Tag Archives: Pakistan

#Saudi regime negotiating to purchase nukes from #Pakistan?

22 Jan

Some odd behavior by the Saudis.

According to a report in today’s Independent:

Saudi Arabia’s Foreign Minister, Adel Al-Jubeir, has refused to answer questions about reports Riyadh was attempting to buy nuclear weapons from Pakistan, but said the Kingdom would do “whatever it takes” to protect itself.

Well, you could say its possible that he has nothing to say. Thats why he is refusing to discuss this any further.

True, but when you add this warning by John Kerry on Monday when he:

warned Saudi Arabia and Pakistan against trading nuclear weapons, saying there would be “all kinds of NPT [Non-Proliferation Treaty] consequences” if they did.

Then another picture emerges, especially when you place it in the context that it was the Saudis who have been financing Pakistan’s nuclear weapons program and the fact that the Saudis were one of the leading voices of opposition against the Iran nuclear deal.

Lets keep an eye on this story.

Pakistan as a reason for Iran to have nuclear weapons?

26 Feb

From Wikipedia: Implosion schema of a nuclear weapon

In response to my blog post “Pakistan just became a bigger security threat to Iran“, Mr Farhad Poluladi who is a former Tehran based AFP journalist tweeted:

Mr Pouladi makes a very interesting point, but I am not sure I agree.

Until now, Pakistan has not been a major reason for Iran to arm itself with nuclear weapons. Yes, Pakistan is a primarily Sunni Muslim state and Iran is a Shiite Muslim state.  The two have vied for power in places such as Afghanistan. But in none of these differences Pakistan’s nuclear weapon have been a threat to Iran.

The next question which must be asked is: what if there are more cross border attacks from Pakistan inside Iran by armed groups?

Again, I am not sure that’s going to be sufficient reason for Iran to arm itself with nuclear weapons.

The only time when Pakistan could turn into a serious threat is if it arms the Saudis with nuclear weapons.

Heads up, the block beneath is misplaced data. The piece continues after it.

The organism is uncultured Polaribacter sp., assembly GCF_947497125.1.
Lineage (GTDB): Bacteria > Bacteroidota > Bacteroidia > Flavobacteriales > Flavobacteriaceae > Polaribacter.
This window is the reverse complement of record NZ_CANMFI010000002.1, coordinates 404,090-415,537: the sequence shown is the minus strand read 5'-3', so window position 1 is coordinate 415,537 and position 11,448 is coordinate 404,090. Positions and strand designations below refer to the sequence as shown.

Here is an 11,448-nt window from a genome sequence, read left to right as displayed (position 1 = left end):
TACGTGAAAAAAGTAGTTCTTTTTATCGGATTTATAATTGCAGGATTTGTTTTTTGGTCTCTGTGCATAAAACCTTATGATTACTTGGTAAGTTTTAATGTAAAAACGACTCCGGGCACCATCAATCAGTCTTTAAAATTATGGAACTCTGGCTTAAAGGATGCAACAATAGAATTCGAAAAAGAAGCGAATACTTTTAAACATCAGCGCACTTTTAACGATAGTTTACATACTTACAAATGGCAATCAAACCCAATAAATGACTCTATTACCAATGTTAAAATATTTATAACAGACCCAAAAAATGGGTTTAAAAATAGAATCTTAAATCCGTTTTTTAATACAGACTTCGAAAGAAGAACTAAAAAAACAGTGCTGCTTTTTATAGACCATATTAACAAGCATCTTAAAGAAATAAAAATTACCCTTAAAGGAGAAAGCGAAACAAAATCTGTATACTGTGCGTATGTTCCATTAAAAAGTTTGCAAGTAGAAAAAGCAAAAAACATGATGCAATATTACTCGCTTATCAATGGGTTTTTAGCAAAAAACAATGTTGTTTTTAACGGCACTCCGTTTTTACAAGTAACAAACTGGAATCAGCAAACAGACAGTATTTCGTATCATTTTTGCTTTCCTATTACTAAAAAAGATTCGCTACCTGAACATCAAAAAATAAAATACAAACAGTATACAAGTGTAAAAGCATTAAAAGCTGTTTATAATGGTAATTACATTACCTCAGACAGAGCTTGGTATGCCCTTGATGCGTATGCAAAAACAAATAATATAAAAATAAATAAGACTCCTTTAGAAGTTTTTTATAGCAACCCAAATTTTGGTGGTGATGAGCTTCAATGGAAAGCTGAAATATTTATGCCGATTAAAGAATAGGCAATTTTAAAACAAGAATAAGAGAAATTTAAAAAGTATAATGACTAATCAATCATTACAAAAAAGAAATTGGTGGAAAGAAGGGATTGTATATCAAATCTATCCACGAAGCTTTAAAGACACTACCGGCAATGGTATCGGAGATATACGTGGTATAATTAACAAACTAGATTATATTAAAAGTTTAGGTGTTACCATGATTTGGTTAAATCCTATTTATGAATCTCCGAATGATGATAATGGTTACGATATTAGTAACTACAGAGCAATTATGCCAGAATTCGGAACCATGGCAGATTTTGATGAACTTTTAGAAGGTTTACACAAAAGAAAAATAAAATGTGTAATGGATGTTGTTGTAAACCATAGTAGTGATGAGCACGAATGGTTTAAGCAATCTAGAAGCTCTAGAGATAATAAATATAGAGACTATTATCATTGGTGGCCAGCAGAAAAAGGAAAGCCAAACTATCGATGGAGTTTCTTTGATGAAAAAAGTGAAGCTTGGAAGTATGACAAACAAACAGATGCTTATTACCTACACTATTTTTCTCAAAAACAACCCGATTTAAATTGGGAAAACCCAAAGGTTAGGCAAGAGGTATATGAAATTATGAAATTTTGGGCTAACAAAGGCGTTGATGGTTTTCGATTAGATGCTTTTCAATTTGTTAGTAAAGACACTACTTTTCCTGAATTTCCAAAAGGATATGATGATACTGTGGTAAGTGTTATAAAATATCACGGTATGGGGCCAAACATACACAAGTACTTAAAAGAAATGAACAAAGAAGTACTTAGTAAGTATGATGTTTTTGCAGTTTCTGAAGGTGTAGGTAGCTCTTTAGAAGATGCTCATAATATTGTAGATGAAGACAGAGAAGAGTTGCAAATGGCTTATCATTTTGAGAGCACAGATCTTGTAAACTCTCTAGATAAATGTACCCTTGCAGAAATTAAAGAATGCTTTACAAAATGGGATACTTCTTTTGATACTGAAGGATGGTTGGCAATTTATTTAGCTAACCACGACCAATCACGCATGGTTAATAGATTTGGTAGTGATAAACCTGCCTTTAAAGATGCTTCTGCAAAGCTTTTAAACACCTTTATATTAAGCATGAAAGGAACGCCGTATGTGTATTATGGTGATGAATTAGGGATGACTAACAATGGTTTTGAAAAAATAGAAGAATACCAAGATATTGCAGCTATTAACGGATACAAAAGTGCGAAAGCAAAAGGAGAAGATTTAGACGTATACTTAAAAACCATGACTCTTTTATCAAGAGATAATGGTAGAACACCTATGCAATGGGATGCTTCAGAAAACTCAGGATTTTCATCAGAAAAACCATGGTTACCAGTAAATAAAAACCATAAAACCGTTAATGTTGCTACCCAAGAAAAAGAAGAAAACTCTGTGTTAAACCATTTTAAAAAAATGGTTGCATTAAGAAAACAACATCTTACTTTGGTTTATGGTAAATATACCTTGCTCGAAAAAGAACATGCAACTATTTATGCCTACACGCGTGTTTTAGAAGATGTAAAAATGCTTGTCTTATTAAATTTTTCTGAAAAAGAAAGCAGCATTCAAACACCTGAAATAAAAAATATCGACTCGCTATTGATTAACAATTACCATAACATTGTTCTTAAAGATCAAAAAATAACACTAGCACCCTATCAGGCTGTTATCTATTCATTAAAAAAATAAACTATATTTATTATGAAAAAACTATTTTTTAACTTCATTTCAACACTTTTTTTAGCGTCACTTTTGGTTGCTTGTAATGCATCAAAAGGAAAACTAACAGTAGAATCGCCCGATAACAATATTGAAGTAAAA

If the reports are true and the Saudis could buy a nuclear weapon off the shelf from Pakistan in response to Iran acquiring nuclear weapons, then Iran will not just have one, but two enemies. Proliferation of nuclear weapons from Pakistan to a major enemy of Iran will be no small matter to Iran’s leaders. This could seriously impact Pakistani – Iranian relations.

I think we are very far from the realization of such a scenario. To be honest, I don’t think Iran’s supreme leader Khamenei will ever decide to issue an order to assemble a nuclear weapons. The economic and military costs would be too high.

Pakistan just became a bigger security threat to Iran

24 Feb

Recently there was the kidnapping of five Iranian soldiers by Pakistan based Sunni Iranian militants.

And today a Pakistani Taliban group carried out a suicide bombing near Iran’s consulate in the Pakistani city of Peshawar, killing two people.

There have been attacks from Pakistan before. However during the past year, Pakistan has started to become a bigger security threat to Iran.

Why is that? What has brought this change?

In my opinion, two factors:

One is the war in Syria. Iran’s support for Assad’s attacks against Sunnis has energized many anti-Shia terror groups. This includes groups in Pakistan.

The other reason is Pakistan’s current Prime Minister Nawaz Sharif. He entered office in June last year.

And what is so different about Sharif? 

“Compared to his predecessor, Sharif is much closer to the Saudi regime, which is one of Iran’s staunchest rivals in the region. In fact, when Sharif was deposed in a bloodless coup as Pakistan’s prime minister in 1999, it was Saudi intervention which saved him from jail. He then went to live in Saudi Arabia until 2007. Since coming to power, Sharif has met with the Saudi king again.

As the saying in Northern Ireland during “the Troubles” went: “Collusion is not an illusion“.

Recommended documentary : Balochistan: Pakistan’s other war

29 Dec

The pink area shows areas populated by Baluchis in Iran and Pakistan

There have been numerous attacks against Iranian military forces and in some cases civilians by Baluchistan based armed groups over the last decade.

Pakistan has also been facing its own war on its side of Baluchistan.

That is not to say that both problems are the same as Pakistan’s war in Baluchistan is more nationalist in nature than that of Iran’s.

In Iran some Baluchis complain of being discriminated against because they are Sunni. In Pakistan however Baluchis want to be independent again, as they were between 1947 and 1948 for 9 months.  Its much more nationalism based than religious.

This excellent documentary by AlJazeera English looks at the challenges and complaints by the Baluchis and the Pakistani government, as well as the basis of the war there.

I highly recommend this documentary.